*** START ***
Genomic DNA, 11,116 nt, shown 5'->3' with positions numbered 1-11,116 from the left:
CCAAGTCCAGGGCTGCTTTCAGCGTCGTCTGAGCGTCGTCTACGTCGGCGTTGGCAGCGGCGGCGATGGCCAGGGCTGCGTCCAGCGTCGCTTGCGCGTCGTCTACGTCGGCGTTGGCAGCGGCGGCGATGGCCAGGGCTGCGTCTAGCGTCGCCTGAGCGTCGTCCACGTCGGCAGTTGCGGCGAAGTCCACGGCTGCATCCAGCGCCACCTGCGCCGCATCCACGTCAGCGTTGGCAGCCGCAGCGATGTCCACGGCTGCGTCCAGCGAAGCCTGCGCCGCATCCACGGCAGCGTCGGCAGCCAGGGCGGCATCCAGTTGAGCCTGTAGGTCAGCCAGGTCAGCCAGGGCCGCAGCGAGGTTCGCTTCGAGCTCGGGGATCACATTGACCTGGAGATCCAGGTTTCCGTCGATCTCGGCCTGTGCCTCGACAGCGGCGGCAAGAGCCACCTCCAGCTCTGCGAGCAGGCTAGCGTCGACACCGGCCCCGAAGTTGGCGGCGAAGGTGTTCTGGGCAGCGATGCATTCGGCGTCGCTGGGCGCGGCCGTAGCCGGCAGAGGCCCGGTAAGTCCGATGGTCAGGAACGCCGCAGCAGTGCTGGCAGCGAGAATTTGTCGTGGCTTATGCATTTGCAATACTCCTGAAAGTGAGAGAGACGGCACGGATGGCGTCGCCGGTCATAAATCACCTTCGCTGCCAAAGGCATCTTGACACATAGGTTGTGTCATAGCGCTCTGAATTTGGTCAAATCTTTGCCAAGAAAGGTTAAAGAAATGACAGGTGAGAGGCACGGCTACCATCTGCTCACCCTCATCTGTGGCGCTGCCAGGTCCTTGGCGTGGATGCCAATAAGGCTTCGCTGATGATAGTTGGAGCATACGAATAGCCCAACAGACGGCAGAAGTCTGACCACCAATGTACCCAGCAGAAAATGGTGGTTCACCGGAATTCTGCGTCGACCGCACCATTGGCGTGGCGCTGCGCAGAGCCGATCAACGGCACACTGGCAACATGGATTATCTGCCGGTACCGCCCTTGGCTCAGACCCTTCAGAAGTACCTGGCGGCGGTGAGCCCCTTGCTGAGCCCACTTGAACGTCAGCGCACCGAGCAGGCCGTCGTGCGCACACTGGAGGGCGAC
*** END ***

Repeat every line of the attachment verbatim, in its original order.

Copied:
Genomic DNA, 11,116 nt, shown 5'->3' with positions numbered 1-11,116 from the left:
CCAAGTCCAGGGCTGCTTTCAGCGTCGTCTGAGCGTCGTCTACGTCGGCGTTGGCAGCGGCGGCGATGGCCAGGGCTGCGTCCAGCGTCGCTTGCGCGTCGTCTACGTCGGCGTTGGCAGCGGCGGCGATGGCCAGGGCTGCGTCTAGCGTCGCCTGAGCGTCGTCCACGTCGGCAGTTGCGGCGAAGTCCACGGCTGCATCCAGCGCCACCTGCGCCGCATCCACGTCAGCGTTGGCAGCCGCAGCGATGTCCACGGCTGCGTCCAGCGAAGCCTGCGCCGCATCCACGGCAGCGTCGGCAGCCAGGGCGGCATCCAGTTGAGCCTGTAGGTCAGCCAGGTCAGCCAGGGCCGCAGCGAGGTTCGCTTCGAGCTCGGGGATCACATTGACCTGGAGATCCAGGTTTCCGTCGATCTCGGCCTGTGCCTCGACAGCGGCGGCAAGAGCCACCTCCAGCTCTGCGAGCAGGCTAGCGTCGACACCGGCCCCGAAGTTGGCGGCGAAGGTGTTCTGGGCAGCGATGCATTCGGCGTCGCTGGGCGCGGCCGTAGCCGGCAGAGGCCCGGTAAGTCCGATGGTCAGGAACGCCGCAGCAGTGCTGGCAGCGAGAATTTGTCGTGGCTTATGCATTTGCAATACTCCTGAAAGTGAGAGAGACGGCACGGATGGCGTCGCCGGTCATAAATCACCTTCGCTGCCAAAGGCATCTTGACACATAGGTTGTGTCATAGCGCTCTGAATTTGGTCAAATCTTTGCCAAGAAAGGTTAAAGAAATGACAGGTGAGAGGCACGGCTACCATCTGCTCACCCTCATCTGTGGCGCTGCCAGGTCCTTGGCGTGGATGCCAATAAGGCTTCGCTGATGATAGTTGGAGCATACGAATAGCCCAACAGACGGCAGAAGTCTGACCACCAATGTACCCAGCAGAAAATGGTGGTTCACCGGAATTCTGCGTCGACCGCACCATTGGCGTGGCGCTGCGCAGAGCCGATCAACGGCACACTGGCAACATGGATTATCTGCCGGTACCGCCCTTGGCTCAGACCCTTCAGAAGTACCTGGCGGCGGTGAGCCCCTTGCTGAGCCCACTTGAACGTCAGCGCACCGAGCAGGCCGTCGTGCGCACACTGGAGGGCGAC